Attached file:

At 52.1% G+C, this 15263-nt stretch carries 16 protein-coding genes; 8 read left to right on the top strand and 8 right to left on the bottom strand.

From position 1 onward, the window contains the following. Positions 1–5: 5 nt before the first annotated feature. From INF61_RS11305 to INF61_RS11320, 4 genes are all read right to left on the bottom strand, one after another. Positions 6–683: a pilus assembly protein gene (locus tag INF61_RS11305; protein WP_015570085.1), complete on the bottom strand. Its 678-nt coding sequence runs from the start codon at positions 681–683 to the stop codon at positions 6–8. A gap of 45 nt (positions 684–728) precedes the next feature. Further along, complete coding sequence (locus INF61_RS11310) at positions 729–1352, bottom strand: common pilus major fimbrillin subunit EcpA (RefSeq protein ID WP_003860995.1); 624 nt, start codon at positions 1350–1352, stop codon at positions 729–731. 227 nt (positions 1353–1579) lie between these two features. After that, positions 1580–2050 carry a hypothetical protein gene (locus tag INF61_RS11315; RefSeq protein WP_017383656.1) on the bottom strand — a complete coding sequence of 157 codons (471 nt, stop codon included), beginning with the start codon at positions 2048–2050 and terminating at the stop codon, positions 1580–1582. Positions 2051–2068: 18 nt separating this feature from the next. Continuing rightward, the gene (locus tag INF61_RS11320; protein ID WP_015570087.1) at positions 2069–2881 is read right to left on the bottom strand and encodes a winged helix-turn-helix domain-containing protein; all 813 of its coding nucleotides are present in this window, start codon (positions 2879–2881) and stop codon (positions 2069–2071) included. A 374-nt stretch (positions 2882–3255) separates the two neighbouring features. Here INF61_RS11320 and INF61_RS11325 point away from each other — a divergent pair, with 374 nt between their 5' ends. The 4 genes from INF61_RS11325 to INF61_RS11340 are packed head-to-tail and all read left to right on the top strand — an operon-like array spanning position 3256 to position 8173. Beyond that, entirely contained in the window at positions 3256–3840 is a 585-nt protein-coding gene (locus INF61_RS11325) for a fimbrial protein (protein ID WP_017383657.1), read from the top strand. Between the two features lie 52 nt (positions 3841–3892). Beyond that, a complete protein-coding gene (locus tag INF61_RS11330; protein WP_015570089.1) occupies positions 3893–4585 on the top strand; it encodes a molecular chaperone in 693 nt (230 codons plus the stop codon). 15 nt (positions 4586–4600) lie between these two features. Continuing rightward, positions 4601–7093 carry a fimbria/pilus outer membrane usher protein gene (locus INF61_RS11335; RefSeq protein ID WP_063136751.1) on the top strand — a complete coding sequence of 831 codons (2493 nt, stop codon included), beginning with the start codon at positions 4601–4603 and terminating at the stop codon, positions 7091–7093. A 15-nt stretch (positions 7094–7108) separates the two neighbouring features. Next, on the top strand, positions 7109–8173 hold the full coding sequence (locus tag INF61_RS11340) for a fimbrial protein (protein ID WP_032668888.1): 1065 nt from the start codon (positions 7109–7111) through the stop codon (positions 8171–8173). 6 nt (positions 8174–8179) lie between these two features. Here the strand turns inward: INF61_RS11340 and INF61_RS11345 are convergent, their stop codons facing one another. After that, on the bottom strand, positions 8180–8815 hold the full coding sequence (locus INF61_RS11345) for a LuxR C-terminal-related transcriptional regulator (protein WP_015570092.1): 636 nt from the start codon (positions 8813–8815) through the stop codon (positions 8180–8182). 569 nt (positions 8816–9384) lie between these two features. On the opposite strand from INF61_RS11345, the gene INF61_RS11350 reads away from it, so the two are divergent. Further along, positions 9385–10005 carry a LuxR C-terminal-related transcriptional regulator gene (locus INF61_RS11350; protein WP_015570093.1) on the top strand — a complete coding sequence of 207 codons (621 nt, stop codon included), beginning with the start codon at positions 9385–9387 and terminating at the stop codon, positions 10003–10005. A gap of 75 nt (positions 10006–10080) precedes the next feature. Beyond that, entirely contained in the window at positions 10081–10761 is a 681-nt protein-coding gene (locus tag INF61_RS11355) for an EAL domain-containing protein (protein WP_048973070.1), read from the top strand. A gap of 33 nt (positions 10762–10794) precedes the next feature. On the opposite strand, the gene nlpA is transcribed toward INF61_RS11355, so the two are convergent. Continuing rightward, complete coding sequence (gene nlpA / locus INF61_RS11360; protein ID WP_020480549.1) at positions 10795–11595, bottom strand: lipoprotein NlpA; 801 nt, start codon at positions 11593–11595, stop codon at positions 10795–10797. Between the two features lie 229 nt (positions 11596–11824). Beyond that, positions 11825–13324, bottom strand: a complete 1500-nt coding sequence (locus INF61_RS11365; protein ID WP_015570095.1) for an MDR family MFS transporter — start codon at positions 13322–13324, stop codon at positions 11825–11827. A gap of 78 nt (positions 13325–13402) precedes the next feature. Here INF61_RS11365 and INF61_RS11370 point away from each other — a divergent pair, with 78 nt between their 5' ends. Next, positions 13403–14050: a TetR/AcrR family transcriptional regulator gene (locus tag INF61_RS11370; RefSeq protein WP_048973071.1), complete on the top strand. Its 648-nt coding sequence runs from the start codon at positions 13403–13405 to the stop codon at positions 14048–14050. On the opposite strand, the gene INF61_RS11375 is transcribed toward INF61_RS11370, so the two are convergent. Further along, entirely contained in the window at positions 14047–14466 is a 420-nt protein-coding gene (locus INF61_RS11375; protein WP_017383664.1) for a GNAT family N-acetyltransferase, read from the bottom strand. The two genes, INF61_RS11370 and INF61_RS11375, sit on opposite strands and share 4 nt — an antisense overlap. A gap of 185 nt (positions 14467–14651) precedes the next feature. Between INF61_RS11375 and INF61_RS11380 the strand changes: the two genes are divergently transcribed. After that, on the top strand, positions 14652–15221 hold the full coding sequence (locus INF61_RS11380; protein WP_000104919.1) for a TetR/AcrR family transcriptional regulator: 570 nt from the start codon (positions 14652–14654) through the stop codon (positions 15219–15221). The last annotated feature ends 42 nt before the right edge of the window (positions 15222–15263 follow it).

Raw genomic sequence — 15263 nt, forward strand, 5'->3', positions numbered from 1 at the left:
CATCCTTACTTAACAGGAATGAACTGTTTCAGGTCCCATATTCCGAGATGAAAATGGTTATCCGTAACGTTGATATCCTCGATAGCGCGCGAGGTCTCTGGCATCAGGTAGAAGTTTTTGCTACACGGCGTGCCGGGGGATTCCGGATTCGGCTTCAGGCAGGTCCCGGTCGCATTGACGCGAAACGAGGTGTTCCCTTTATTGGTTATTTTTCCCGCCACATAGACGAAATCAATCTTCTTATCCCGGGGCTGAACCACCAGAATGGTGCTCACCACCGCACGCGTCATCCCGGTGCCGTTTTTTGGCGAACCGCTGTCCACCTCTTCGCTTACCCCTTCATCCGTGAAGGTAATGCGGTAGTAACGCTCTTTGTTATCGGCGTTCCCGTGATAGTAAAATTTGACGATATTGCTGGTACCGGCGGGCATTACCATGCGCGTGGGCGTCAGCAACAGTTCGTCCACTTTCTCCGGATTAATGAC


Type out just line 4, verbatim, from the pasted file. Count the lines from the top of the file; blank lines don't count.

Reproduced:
CATCCTTACTTAACAGGAATGAACTGTTTCAGGTCCCATATTCCGAGATGAAAATGGTTATCCGTAACGTTGATATCCTCGATAGCGCGCGAGGTCTCTGGCATCAGGTAGAAGTTTTTGCTACACGGCGTGCCGGGGGATTCCGGATTCGGCTTCAGGCAGGTCCCGGTCGCATTGACGCGAAACGAGGTGTTCCCTTTATTGGTTATTTTTCCCGCCACATAGACGAAATCAATCTTCTTATCCCGGGGCTGAACCACCAGAATGGTGCTCACCACCGCACGCGTCATCCCGGTGCCGTTTTTTGGCGAACCGCTGTCCACCTCTTCGCTTACCCCTTCATCCGTGAAGGTAATGCGGTAGTAACGCTCTTTGTTATCGGCGTTCCCGTGATAGTAAAATTTGACGATATTGCTGGTACCGGCGGGCATTACCATGCGCGTGGGCGTCAGCAACAGTTCGTCCACTTTCTCCGGATTAATGAC